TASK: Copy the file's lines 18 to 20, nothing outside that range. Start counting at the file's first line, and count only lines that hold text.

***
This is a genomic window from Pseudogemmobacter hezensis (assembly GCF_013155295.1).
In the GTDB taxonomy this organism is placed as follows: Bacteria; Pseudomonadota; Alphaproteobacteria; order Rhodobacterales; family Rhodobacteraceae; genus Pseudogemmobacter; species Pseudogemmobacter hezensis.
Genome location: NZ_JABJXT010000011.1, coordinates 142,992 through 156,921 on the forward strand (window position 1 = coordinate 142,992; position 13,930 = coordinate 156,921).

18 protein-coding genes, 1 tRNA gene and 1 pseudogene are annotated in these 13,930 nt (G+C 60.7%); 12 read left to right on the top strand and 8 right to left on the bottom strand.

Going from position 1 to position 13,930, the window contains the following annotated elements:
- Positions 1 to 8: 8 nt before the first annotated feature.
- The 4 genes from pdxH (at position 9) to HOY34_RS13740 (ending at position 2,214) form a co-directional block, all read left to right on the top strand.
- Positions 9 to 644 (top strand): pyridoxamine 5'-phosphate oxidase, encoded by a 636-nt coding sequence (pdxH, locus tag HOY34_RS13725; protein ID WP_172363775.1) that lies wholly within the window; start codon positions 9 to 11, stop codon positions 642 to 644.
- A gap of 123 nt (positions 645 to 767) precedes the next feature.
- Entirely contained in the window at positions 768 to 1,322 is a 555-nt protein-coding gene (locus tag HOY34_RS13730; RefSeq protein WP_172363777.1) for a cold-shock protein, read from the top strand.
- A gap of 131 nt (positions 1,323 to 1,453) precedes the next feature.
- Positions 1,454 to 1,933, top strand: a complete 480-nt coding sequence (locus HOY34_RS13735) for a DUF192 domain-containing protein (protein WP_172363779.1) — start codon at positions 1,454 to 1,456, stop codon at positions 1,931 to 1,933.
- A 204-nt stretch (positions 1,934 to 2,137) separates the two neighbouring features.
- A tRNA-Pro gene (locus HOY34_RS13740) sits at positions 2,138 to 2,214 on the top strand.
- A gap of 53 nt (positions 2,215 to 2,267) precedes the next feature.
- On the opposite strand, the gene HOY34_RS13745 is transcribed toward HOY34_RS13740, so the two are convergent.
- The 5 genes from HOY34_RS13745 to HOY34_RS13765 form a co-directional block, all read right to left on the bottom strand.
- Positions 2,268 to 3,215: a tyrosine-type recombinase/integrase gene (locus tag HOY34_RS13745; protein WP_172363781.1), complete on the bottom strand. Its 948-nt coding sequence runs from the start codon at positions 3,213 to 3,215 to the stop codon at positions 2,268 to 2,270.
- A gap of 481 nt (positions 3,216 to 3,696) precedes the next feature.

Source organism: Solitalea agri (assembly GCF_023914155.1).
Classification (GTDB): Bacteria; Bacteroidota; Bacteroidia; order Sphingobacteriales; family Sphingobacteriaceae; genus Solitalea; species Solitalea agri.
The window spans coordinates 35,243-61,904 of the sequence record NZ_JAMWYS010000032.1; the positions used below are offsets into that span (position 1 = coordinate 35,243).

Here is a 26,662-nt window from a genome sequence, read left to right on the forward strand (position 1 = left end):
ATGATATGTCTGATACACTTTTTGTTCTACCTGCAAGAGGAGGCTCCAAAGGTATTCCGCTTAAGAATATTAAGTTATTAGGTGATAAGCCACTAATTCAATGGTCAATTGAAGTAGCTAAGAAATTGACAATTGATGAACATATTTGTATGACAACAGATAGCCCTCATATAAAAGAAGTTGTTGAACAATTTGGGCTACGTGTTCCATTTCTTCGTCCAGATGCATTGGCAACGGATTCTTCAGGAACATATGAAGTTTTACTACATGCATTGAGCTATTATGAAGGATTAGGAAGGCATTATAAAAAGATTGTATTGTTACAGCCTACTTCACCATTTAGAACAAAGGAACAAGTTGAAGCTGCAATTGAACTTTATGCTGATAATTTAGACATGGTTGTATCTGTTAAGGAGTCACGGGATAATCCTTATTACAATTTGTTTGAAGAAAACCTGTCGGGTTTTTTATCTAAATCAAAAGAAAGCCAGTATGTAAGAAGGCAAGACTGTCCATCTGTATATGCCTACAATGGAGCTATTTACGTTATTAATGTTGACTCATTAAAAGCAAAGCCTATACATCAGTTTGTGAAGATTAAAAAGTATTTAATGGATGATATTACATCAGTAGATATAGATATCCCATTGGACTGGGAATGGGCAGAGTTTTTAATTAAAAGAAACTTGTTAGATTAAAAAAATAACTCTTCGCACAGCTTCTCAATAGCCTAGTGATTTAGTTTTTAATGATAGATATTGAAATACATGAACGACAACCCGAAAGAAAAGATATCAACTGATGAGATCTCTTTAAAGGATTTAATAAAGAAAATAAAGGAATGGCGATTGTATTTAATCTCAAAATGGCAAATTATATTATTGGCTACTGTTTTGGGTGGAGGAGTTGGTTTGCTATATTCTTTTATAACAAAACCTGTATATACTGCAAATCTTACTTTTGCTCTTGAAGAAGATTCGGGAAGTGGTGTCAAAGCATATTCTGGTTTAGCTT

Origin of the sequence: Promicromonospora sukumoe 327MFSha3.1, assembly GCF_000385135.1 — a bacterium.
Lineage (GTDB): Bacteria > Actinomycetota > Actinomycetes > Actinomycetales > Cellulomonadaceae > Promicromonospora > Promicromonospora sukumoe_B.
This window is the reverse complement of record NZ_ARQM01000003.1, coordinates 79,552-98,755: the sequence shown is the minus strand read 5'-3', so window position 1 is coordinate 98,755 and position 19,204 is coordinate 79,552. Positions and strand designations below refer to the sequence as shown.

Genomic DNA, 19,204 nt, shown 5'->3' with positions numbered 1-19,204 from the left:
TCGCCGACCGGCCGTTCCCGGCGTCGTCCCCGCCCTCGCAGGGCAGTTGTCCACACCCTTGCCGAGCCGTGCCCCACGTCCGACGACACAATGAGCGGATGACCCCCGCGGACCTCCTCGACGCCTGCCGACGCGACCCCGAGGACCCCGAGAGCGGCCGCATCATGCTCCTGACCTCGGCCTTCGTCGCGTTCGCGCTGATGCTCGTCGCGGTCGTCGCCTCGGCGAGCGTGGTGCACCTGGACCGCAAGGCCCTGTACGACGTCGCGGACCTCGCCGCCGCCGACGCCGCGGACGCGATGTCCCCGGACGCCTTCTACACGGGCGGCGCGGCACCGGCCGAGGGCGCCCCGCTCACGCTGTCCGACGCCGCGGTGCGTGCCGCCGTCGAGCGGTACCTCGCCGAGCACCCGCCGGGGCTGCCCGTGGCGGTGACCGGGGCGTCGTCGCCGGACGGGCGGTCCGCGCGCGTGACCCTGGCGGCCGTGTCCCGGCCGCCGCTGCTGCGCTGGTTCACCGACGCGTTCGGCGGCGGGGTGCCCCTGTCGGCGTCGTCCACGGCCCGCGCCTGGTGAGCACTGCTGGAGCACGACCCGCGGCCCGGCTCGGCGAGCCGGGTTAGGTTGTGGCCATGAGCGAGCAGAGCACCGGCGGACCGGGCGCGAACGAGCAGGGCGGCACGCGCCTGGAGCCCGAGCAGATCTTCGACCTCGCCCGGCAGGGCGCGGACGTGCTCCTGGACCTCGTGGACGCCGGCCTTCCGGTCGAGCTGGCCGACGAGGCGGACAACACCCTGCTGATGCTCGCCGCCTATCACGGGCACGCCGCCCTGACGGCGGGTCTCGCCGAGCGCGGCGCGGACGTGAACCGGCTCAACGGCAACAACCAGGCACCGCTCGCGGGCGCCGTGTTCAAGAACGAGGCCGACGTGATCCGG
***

- Positions 2,268 to 3,215: a tyrosine-type recombinase/integrase gene (locus tag HOY34_RS13745; protein WP_172363781.1), complete on the bottom strand. Its 948-nt coding sequence runs from the start codon at positions 3,213 to 3,215 to the stop codon at positions 2,268 to 2,270.
- A gap of 481 nt (positions 3,216 to 3,696) precedes the next feature.

Source organism: Solitalea agri (assembly GCF_023914155.1).